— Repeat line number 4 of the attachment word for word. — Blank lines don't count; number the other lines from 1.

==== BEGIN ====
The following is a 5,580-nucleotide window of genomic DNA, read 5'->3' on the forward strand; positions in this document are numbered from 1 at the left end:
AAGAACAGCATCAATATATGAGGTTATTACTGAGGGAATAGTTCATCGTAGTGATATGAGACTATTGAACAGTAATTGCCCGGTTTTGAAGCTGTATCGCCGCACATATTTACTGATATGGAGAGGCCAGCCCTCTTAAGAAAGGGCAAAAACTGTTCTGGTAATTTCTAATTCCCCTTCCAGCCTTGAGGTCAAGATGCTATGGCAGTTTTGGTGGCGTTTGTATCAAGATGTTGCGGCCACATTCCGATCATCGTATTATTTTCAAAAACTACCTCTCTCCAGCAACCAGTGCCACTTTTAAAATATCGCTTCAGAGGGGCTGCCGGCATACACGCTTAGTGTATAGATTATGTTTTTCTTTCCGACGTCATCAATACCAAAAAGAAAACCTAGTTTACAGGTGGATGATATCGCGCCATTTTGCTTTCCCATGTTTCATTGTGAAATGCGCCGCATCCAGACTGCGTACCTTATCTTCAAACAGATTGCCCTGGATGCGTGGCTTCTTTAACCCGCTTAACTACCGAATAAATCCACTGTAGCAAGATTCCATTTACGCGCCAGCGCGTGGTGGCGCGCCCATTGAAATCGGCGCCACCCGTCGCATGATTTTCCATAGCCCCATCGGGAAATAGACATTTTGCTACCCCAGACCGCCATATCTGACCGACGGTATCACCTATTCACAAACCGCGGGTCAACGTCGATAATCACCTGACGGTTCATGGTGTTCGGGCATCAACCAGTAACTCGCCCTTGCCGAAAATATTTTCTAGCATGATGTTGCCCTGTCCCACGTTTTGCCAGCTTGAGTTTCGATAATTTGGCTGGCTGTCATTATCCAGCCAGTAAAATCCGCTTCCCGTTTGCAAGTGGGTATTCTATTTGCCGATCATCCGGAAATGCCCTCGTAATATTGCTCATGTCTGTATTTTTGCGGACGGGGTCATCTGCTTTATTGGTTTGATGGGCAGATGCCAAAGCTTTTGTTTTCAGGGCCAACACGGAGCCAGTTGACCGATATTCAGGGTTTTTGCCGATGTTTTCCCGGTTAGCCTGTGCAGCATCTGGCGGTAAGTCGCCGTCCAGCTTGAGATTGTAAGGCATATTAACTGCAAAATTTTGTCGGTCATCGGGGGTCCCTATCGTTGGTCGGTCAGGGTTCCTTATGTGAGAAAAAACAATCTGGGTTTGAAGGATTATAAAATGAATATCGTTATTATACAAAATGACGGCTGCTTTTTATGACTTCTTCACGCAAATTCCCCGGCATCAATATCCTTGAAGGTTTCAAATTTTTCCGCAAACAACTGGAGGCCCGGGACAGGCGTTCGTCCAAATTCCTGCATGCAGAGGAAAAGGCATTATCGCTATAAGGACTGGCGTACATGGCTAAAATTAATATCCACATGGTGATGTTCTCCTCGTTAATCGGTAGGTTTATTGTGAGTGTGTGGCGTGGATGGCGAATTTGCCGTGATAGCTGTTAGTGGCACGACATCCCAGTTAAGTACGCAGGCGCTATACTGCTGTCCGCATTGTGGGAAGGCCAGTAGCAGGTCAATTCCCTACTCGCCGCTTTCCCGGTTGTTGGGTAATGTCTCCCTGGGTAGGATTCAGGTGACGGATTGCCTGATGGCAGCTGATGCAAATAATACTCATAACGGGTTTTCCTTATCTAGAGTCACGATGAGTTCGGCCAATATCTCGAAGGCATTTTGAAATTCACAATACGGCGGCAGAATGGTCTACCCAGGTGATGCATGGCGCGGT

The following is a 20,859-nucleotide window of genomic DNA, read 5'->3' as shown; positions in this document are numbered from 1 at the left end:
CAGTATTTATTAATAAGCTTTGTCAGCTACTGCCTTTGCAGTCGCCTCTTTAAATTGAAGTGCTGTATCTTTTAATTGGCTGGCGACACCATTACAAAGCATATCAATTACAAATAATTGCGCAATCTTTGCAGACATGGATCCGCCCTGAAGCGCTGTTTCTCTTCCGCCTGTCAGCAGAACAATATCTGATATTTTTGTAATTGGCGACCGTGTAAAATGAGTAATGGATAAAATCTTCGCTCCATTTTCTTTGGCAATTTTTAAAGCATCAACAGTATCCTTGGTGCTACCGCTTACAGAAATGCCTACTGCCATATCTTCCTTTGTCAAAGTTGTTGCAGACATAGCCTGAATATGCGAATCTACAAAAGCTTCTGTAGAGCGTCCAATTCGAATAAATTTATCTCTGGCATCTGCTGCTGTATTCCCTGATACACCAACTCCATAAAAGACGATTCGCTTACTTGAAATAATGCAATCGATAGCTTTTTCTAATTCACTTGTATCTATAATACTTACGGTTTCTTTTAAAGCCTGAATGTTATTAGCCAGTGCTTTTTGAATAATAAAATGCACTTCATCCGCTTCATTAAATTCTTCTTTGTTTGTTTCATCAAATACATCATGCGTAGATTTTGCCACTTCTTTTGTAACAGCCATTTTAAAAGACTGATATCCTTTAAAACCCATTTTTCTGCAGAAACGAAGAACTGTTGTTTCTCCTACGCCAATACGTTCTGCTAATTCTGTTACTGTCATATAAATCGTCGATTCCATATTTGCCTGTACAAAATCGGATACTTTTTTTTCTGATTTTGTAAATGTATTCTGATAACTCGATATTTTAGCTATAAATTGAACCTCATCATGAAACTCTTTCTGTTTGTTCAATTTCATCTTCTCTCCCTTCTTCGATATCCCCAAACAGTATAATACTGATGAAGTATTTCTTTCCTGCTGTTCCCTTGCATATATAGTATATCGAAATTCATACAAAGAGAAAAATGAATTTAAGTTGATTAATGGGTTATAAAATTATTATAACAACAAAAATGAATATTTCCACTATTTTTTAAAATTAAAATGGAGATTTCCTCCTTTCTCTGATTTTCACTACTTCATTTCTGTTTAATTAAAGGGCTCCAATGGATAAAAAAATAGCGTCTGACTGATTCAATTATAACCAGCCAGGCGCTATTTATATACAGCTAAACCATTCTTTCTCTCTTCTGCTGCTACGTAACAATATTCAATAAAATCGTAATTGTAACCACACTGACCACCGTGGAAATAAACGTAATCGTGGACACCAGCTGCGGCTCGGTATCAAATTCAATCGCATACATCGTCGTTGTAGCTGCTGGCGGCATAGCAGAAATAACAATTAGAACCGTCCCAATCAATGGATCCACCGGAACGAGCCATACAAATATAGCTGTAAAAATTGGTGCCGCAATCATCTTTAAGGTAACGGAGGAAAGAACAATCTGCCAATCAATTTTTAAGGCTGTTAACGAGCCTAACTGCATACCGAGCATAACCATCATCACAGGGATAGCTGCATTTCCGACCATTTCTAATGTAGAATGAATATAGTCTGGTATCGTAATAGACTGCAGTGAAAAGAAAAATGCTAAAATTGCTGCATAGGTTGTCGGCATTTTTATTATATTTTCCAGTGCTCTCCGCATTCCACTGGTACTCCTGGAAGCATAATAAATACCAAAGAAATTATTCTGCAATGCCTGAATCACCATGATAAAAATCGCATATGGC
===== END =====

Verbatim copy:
CAGTATTTATTAATAAGCTTTGTCAGCTACTGCCTTTGCAGTCGCCTCTTTAAATTGAAGTGCTGTATCTTTTAATTGGCTGGCGACACCATTACAAAGCATATCAATTACAAATAATTGCGCAATCTTTGCAGACATGGATCCGCCCTGAAGCGCTGTTTCTCTTCCGCCTGTCAGCAGAACAATATCTGATATTTTTGTAATTGGCGACCGTGTAAAATGAGTAATGGATAAAATCTTCGCTCCATTTTCTTTGGCAATTTTTAAAGCATCAACAGTATCCTTGGTGCTACCGCTTACAGAAATGCCTACTGCCATATCTTCCTTTGTCAAAGTTGTTGCAGACATAGCCTGAATATGCGAATCTACAAAAGCTTCTGTAGAGCGTCCAATTCGAATAAATTTATCTCTGGCATCTGCTGCTGTATTCCCTGATACACCAACTCCATAAAAGACGATTCGCTTACTTGAAATAATGCAATCGATAGCTTTTTCTAATTCACTTGTATCTATAATACTTACGGTTTCTTTTAAAGCCTGAATGTTATTAGCCAGTGCTTTTTGAATAATAAAATGCACTTCATCCGCTTCATTAAATTCTTCTTTGTTTGTTTCATCAAATACATCATGCGTAGATTTTGCCACTTCTTTTGTAACAGCCATTTTAAAAGACTGATATCCTTTAAAACCCATTTTTCTGCAGAAACGAAGAACTGTTGTTTCTCCTACGCCAATACGTTCTGCTAATTCTGTTACTGTCATATAAATCGTCGATTCCATATTTGCCTGTACAAAATCGGATACTTTTTTTTCTGATTTTGTAAATGTATTCTGATAACTCGATATTTTAGCTATAAATTGAACCTCATCATGAAACTCTTTCTGTTTGTTCAATTTCATCTTCTCTCCCTTCTTCGATATCCCCAAACAGTATAATACTGATGAAGTATTTCTTTCCTGCTGTTCCCTTGCATATATAGTATATCGAAATTCATACAAAGAGAAAAATGAATTTAAGTTGATTAATGGGTTATAAAATTATTATAACAACAAAAATGAATATTTCCACTATTTTTTAAAATTAAAATGGAGATTTCCTCCTTTCTCTGATTTTCACTACTTCATTTCTGTTTAATTAAAGGGCTCCAATGGATAAAAAAATAGCGTCTGACTGATTCAATTATAACCAGCCAGGCGCTATTTATATACAGCTAAACCATTCTTTCTCTCTTCTGCTGCTACGTAACAATATTCAATAAAATCGTAATTGTAACCACACTGACCACCGTGGAAATAAACGTAATCGTGGACACCAGCTGCGGCTCGGTATCAAATTCAATCGCATACATCGTCGTTGTAGCTGCTGGCGGCATAGCAGAAATAACAATTAGAACCGTCCCAATCAATGGATCCACCGGAACGAGCCATACAAATATAGCTGTAAAAATTGGTGCCGCAATCATCTTTAAGGTAACGGAGGAAAGAACAATCTGCCAATCAATTTTTAAGGCTGTTAACGAGCCTAACTGCATACCGAGCATAACCATCATCACAGGGATAGCTGCATTTCCGACCATTTCTAATGTAGAATGAATATAGTCTGGTATCGTAATAGACTGCAGTGAAAAGAAAAATGCTAAAATTGCTGCATAGGTTGTCGGCATTTTTATTATATTTTCCAGTGCTCTCCGCATTCCACTGGTACTCCTGGAAGCATAATAAATACCAAAGAAATTATTCTGCAATGCCTGAATCACCATGATAAAAATCGCATATGGC